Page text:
“All devices including an instrument, apparatus, appliance, implant, material or other article; whether used alone or in combination, including a software or an accessory, intended by its manufacturer to be used specially for human beings or animals which does not achieve the primary intended action in or on human body or animals by any pharmacological or immunological or metabolic means, but which may assist in its intended function by such means for one or more of the specific purposes of -
Therefore, once the New Definition Notification comes into effect, manufacturers and importers of New Devices would be required to obtain manufacturing and import licenses under the MDR to engage in the manufacture and import of medical devices.
However, once the New Device has been registered on the Portal as per the Procedure described in the Registration Notification, such device will be exempt from the MDR (and consequently from obtaining the above-mentioned manufacturing and import licenses) for a period of 30 months from April 01, 2020 if the New Device is a Class A or Class B device, and for a period of 42 months if the New Device is a class C or Class D device (“Exemption Provision”).
Notably, the registration of New Devices on the Portal is on an optional basis for 18 months and mandatory thereafter. However, as the Exemption Provision is applicable only for New Devices that have been registered on the Portal, manufacturers and importers have a strong incentive to register their New Devices as soon as the Portal becomes operative so that they can avail of the Exemption Provision.
The details required to be uploaded by manufacturers and importers of the New Devices are specified in Annexure 2.
The Notification is the biggest leap that India has taken in terms of medical device regulation after the enactment of the MDR in 2017. However, there are some concerns with respect to both clarity and expected impact with respect to the Notifications, as outlined below.
- Tight Timelines for Ensuring Compliance
Registering the New Devices is a pre-condition to availing the Exemption Provision. Therefore, manufacturers and importers will be compelled to register the New Devices to avail the Exemption Provision or not import/manufacture the New Device until they obtain the requisite licenses. In the event the Portal is not operational on time or experiences technical difficulties, medical device companies may be forced to halt operations entirely after April 01, 2020 until they are able to register their medical device.
Alongside the registration process, manufacturers and importers will be required to apply for manufacturing and import licenses with the CDSCO, in order to comply with the larger ambit of the MDR once the Exemption Provision expires – a process that typically takes nine months to complete. However, given the large volume of applications the CDSCO is bound to receive, processing the applications may take even longer. This issue may be further compounded as the CDSCO is currently inadequately staffed to deal with such a large volume of applications.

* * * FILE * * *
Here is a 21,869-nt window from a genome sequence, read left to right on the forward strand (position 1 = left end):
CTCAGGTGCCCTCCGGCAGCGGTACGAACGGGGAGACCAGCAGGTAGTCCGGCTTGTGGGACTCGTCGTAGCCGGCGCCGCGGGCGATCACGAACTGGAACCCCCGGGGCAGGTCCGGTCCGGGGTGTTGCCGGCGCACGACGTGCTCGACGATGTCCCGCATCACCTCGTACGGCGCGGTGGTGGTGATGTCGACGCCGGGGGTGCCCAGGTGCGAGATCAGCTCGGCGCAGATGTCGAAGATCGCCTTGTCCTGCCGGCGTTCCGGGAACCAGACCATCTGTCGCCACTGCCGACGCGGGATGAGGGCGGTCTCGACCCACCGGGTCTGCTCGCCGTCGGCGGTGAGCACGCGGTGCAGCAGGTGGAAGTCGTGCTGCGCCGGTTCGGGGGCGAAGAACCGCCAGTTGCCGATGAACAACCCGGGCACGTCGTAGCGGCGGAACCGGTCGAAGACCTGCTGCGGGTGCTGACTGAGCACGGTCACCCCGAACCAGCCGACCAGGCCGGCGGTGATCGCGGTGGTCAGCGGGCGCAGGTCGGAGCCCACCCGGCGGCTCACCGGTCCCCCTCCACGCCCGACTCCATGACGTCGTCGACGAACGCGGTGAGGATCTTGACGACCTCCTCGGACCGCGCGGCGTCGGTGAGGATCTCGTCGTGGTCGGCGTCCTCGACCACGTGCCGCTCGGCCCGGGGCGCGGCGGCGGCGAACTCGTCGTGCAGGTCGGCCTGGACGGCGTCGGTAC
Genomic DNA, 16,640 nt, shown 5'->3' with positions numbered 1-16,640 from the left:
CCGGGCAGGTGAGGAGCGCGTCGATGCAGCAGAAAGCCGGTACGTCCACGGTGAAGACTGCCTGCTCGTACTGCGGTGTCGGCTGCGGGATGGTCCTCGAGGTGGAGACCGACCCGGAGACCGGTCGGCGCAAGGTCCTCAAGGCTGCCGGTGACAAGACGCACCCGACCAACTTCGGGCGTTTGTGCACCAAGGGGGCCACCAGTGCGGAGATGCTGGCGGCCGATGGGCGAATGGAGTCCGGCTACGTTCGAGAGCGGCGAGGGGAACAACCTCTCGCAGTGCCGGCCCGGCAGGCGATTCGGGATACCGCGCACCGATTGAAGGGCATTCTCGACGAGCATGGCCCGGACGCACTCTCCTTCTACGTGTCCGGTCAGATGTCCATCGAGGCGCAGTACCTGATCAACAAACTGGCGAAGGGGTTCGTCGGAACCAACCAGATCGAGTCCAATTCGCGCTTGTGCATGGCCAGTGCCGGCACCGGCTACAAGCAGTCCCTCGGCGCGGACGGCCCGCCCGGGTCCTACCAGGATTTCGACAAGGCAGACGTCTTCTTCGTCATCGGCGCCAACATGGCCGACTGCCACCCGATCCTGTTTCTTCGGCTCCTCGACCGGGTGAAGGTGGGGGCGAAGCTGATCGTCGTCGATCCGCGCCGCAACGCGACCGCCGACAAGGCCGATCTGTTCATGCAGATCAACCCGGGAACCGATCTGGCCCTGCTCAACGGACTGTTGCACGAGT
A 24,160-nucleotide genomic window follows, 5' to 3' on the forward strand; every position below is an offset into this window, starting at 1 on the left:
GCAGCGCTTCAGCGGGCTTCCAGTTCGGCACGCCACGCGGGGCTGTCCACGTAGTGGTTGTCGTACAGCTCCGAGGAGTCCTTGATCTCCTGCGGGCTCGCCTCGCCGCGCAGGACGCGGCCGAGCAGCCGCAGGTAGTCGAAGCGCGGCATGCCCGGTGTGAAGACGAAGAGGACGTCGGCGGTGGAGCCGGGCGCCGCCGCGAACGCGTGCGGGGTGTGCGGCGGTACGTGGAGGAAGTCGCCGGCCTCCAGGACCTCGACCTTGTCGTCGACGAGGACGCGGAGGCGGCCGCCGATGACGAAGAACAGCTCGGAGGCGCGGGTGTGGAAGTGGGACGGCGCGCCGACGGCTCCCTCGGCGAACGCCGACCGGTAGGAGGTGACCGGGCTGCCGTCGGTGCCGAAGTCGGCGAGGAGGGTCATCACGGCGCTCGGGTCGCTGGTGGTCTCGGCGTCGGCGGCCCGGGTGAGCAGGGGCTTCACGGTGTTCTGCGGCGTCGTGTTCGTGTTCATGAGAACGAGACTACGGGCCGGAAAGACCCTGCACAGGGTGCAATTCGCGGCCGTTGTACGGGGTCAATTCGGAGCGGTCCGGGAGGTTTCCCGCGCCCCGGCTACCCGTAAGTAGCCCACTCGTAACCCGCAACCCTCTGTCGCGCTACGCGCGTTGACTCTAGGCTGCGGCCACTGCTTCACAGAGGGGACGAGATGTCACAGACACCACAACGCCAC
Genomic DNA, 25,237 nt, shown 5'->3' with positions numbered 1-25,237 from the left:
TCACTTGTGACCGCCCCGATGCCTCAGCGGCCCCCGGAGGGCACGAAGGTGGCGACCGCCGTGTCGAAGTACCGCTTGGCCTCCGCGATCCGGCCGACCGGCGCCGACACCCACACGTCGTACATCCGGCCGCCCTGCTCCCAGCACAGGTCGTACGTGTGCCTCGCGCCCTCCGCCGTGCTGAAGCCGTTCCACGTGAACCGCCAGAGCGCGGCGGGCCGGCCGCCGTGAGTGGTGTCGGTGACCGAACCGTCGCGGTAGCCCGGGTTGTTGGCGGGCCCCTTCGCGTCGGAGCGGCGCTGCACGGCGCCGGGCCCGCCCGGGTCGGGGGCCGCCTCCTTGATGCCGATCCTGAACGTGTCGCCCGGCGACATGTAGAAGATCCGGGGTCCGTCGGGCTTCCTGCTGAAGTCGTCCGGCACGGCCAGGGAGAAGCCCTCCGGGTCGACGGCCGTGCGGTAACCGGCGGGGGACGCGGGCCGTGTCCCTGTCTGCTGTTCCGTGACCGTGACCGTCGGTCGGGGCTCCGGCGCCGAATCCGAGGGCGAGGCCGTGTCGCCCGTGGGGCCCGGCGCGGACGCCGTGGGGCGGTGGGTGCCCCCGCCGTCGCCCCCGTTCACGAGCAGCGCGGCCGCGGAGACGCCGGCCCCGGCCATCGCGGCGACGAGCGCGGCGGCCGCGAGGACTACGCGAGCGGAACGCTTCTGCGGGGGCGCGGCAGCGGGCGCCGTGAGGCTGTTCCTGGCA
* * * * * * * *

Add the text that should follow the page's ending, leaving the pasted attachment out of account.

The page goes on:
As a result, manufacturers and importers who have not been granted the required licenses at the expiry of the Exemption Provision despite having registered their New Devices and applied for licenses well in time will be forced to halt operations.
While halting business operations is certainly a concern from a business perspective, the more significant ramification is from a patient safety perspective. Gaps in supply of medical devices could leave patients without the care they need and can even be life threatening in cases where patients need devices such as pacemakers.
Ideally, the Exemption Provision should have been de-linked from the requirement to register the device. This way, New Device manufacturers/importers would have had the full 30 or 42 months to register their New Device. Additionally, manufacturers and importers who have registered their New Device on the Portal and applied for a manufacturing/import license should have been permitted to carry on business activities on a provisional basis at the expiry of the Exemption Provision, until either a license is granted or the application is rejected. This may have helped stagger the workload on the CDSCO without requiring medical device companies to halt their business activities.
- Ambiguities on Registration Process
The details required to be uploaded by the manufacturer and importer (specified in Annexure 2) contemplate the manufacture or import of a medical device as a whole. However, a medical device could also be partly manufactured in India and partly imported. Additionally, spare parts of medical devices may also be imported separately for repairing the medical device. Clarification is still required from the CDSCO on how registration numbers will be generated for medical devices which cannot be registered as a whole.
The manufacturer or importer is also required to specify the class of the medical device sought to be manufactured or imported when entering the details of the medical device on the Portal. The CDSCO will therefore be required to classify a large number of medical devices before the registration requirement comes into effect which, given the impending timeline, appears to be a herculean task. The CDSCO should ideally clarify whether importers/manufacturers can self-classify based on similar classifications in other jurisdictions, in order to ease the transition.
Additionally, before the Exemption Provision expires, the CDSCO would also be required to ascertain which of the medical devices registered on the Portal may be considered to be investigational medical devices12/new in-vitro diagnostic devices.13 Broadly, this would require the CDSCO to look into whether each device registered on the Portal has a history of safe use in India, or whether the medical device needs to undergo clinical testing before it can be considered to be safe and efficacious for use in India. It is currently unclear whether existing devices in the market, although sold for a long time in India, would be considered to be investigational devices, given that safety and efficacy data was not required to be generated when the device was first launched. Due to this, it is possible that the first applicant of each category of medical device would be required to undergo clinical evaluations before the device can be re-introduced into the market. Effectively, this means that there could be an availability gap of numerous devices, until approvals are granted for the re-introduction of the device post the expiry of the Exemption Provision. Ideally, the CDSCO should clarify the parameters to determine when a New Device would be considered to be an investigational medical device.